The awesome synthesis styles of Suzanne Ciani that span from ’68-’85 on this compilation are a great introduction to her work. The pieces range from being very clear and defined, sharp analogue gestures to the deeply vibed-out tonal droning of, for example, ‘Second Breath’. This is almost reminiscent of a more musical approach to what you experience in La Monte Young’s The Dream House in NYC, as the tones can flow and morph as long intersecting beat frequencies. Also included on this album are some really great commercial works for the likes of Atari and Discovery Magazine. Sort of Boards-y vibe in a way but done years before.
Wendy Carlos’ Clockwork Orange
Not to be confused with the Clockwork Orange soundtrack Wendy Carlos’ Clockwork Orange is an entirely synthetic album created on the Moog modular. A rarer release this includes the full 10 plus minute version of Timesteps as well as all of the classical pieces featured in the film done on the Moog modular. This is the record that got me into electronic music. After seeing A Clockwork Orange, it’s impossible to disengage the context of this music from the strange and inviting world Kubrick had created with the film. Slightly off and dangerous in its beauty I would say.
(Expanding Records, 2008)
A massive fast forward to 2008 — I love how this album’s presentation leads you to think you are about to get into a long ass synth demo but its actually a disguise for beautiful and amazing music made on 20 different synthesizer systems chronologically ordered as to when the systems were released. The highlights for me are the Serge piece, while made entirely on a Serge modular from 1972, it yields results that are similar texturally to Autechre’s late ’90s sonic explorations done in max/msp. Another would be the Arp 2500 piece, amazing feel he has going there with awesome FM percussion. I’m just a sucker personally for the 2500 sound, nearly always warm and grabbing.
(Detroit Underground, 2012)
I first heard Richard’s music on a local college radio while driving on a dark country road sometime in the late ’90s. The music was so alien and dark yet had this great creative energy to the programming. I had to pull over so I could fully enjoy it and find out who the hell was making this music of radness. RISP is an excellent representation of Richard’s “sound” though, created using the Eurorack modular for sound sources and Electkon octatrack for sequencing. The Eurorack format, which is the most popular format in the modular world today is a smaller 3u format originally conceived by Dieter Doepfer of Doepfer Musikelectronik in 1995. In recent years many small manufacturers have been making amazing analog and digital innovations at reasonable price points which made it more accessible.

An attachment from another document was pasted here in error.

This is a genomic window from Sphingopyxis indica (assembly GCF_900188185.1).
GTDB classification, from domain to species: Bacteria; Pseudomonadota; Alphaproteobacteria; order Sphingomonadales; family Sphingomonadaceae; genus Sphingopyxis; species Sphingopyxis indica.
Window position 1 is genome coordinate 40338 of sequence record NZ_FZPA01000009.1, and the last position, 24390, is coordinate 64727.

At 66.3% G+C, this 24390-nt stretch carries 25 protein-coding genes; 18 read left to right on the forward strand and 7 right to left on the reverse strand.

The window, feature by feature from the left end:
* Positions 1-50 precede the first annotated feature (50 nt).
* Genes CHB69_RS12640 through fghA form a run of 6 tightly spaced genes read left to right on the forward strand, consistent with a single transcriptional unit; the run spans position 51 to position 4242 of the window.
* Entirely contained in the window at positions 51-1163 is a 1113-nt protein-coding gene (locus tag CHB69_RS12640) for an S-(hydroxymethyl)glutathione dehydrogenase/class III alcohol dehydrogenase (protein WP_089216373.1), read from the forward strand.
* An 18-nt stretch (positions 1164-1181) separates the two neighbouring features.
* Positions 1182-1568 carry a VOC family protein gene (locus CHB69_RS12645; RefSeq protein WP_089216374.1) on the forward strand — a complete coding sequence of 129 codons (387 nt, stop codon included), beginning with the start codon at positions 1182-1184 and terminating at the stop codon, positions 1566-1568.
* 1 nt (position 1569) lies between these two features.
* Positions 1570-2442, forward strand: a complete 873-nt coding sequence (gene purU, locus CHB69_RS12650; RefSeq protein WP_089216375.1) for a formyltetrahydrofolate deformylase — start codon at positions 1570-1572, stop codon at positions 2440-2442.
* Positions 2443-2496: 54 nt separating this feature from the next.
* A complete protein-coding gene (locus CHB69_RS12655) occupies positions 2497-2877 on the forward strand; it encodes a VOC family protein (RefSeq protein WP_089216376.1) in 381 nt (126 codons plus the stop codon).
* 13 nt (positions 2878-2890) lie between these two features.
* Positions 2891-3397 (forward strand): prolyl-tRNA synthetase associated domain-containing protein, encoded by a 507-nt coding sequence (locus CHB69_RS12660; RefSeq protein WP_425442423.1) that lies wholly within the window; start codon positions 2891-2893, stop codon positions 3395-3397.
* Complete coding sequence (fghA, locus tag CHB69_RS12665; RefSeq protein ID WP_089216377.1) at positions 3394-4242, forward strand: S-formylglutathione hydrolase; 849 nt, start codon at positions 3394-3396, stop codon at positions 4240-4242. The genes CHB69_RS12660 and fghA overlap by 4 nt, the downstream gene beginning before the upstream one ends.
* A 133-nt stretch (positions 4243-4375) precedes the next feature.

(Important Records, 2015)
This is some of my favorite music ever created on the Buchla Music Easel, a semi modular Buchla synthesizer originally introduced in 1973. Cortini’s harmonies and movements accompanied by beautifully textured sound design are simple in arrangement but most effective in terms of making music full of personality and emotional depth. I personally have only had a few interactions with the Easel but have loved it every time. Originally designed as a portable version of the 200 series system, the easel (also called the electric music box) offers more instant gratification in sound and performance with its semi-modular design and built in touch plate keyboard. Oh and there are also two other releases in the Forse series (Forse 1 and 2) which are all great!
Instinct & Memory
(Bl_k Noise, 2016)
Another album created from Eurorack modular source material both sequenced on the modular system itself as well as cut up and processed later on a machine called a computer. Surachai creates a gritty and dark palette technically focused around the use of a Eurorack module, the L-1 stereo micro compressor. What’s really cool here is that he’s using the compressor module as an instrument. Technically speaking a lot of Surachi’s work is focused around a single module as a center piece. Another great album to check out is Ritual which was created entirely on the semi modular Cwejman S1MKII. All that said Surachai’s great at creating a dark and intense world of sound thats fun to crawl though.
Traditional Synthesizer Music
(Planet Mu, 2016)
An amazing album of musical depth performed by Aaron Funk on a combination of the Eurorack modular synthesizer and his own modded version of the 5u format which enables him to use them with 1/8 cables for easy cross integration with Eurorack. This album is like a cross between his Venetian Snares style of programming and sequencing along with the more analog vibes of the Last Step project. It’s a great representation of what’s possible with today’s modular synthesizers, particularly the eurorack format which is now so vast and diverse in module selection that it can replace a computer and other hardware for sound generation and sequencing and become a stand alone musical system for even the most complex of musical endeavours.
Datach’i – System is out now on Timesig. Click here to order your copy on vinyl.